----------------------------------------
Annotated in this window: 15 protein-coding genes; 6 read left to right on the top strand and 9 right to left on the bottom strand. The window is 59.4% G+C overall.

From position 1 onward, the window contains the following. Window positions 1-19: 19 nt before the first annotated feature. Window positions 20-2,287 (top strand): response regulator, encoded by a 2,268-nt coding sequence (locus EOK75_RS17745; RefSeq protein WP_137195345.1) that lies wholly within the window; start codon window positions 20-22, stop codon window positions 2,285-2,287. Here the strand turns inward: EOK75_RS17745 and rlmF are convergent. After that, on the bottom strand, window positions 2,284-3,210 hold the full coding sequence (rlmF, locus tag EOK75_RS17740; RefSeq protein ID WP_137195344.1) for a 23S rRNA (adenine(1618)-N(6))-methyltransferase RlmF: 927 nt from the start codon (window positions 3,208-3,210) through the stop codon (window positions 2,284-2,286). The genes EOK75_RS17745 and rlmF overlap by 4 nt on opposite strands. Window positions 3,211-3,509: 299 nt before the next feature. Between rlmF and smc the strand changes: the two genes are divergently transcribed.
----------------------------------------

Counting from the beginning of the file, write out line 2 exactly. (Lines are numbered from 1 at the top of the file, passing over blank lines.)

From position 1 onward, the window contains the following. Window positions 1-19: 19 nt before the first annotated feature. Window positions 20-2,287 (top strand): response regulator, encoded by a 2,268-nt coding sequence (locus EOK75_RS17745; RefSeq protein WP_137195345.1) that lies wholly within the window; start codon window positions 20-22, stop codon window positions 2,285-2,287. Here the strand turns inward: EOK75_RS17745 and rlmF are convergent. After that, on the bottom strand, window positions 2,284-3,210 hold the full coding sequence (rlmF, locus tag EOK75_RS17740; RefSeq protein ID WP_137195344.1) for a 23S rRNA (adenine(1618)-N(6))-methyltransferase RlmF: 927 nt from the start codon (window positions 3,208-3,210) through the stop codon (window positions 2,284-2,286). The genes EOK75_RS17745 and rlmF overlap by 4 nt on opposite strands. Window positions 3,211-3,509: 299 nt before the next feature. Between rlmF and smc the strand changes: the two genes are divergently transcribed.